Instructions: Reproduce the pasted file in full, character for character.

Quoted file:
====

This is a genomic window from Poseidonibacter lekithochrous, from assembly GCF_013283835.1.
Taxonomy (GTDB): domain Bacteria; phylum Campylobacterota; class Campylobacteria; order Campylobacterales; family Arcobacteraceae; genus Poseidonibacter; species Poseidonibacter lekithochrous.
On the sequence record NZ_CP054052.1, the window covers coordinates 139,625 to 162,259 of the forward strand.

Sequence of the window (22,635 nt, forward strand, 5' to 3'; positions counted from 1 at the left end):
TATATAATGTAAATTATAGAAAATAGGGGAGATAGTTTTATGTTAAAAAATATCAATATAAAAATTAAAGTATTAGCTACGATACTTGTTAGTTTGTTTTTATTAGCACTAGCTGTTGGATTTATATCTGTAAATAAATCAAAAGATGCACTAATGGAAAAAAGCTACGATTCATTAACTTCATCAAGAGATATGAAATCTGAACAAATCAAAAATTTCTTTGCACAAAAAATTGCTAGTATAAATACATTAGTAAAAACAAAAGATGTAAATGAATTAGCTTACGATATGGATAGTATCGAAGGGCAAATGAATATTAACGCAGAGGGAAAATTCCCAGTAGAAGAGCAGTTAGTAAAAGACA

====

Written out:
This is a genomic window from Poseidonibacter lekithochrous, from assembly GCF_013283835.1.
Taxonomy (GTDB): domain Bacteria; phylum Campylobacterota; class Campylobacteria; order Campylobacterales; family Arcobacteraceae; genus Poseidonibacter; species Poseidonibacter lekithochrous.
On the sequence record NZ_CP054052.1, the window covers coordinates 139,625 to 162,259 of the forward strand.

Sequence of the window (22,635 nt, forward strand, 5' to 3'; positions counted from 1 at the left end):
TATATAATGTAAATTATAGAAAATAGGGGAGATAGTTTTATGTTAAAAAATATCAATATAAAAATTAAAGTATTAGCTACGATACTTGTTAGTTTGTTTTTATTAGCACTAGCTGTTGGATTTATATCTGTAAATAAATCAAAAGATGCACTAATGGAAAAAAGCTACGATTCATTAACTTCATCAAGAGATATGAAATCTGAACAAATCAAAAATTTCTTTGCACAAAAAATTGCTAGTATAAATACATTAGTAAAAACAAAAGATGTAAATGAATTAGCTTACGATATGGATAGTATCGAAGGGCAAATGAATATTAACGCAGAGGGAAAATTCCCAGTAGAAGAGCAGTTAGTAAAAGACA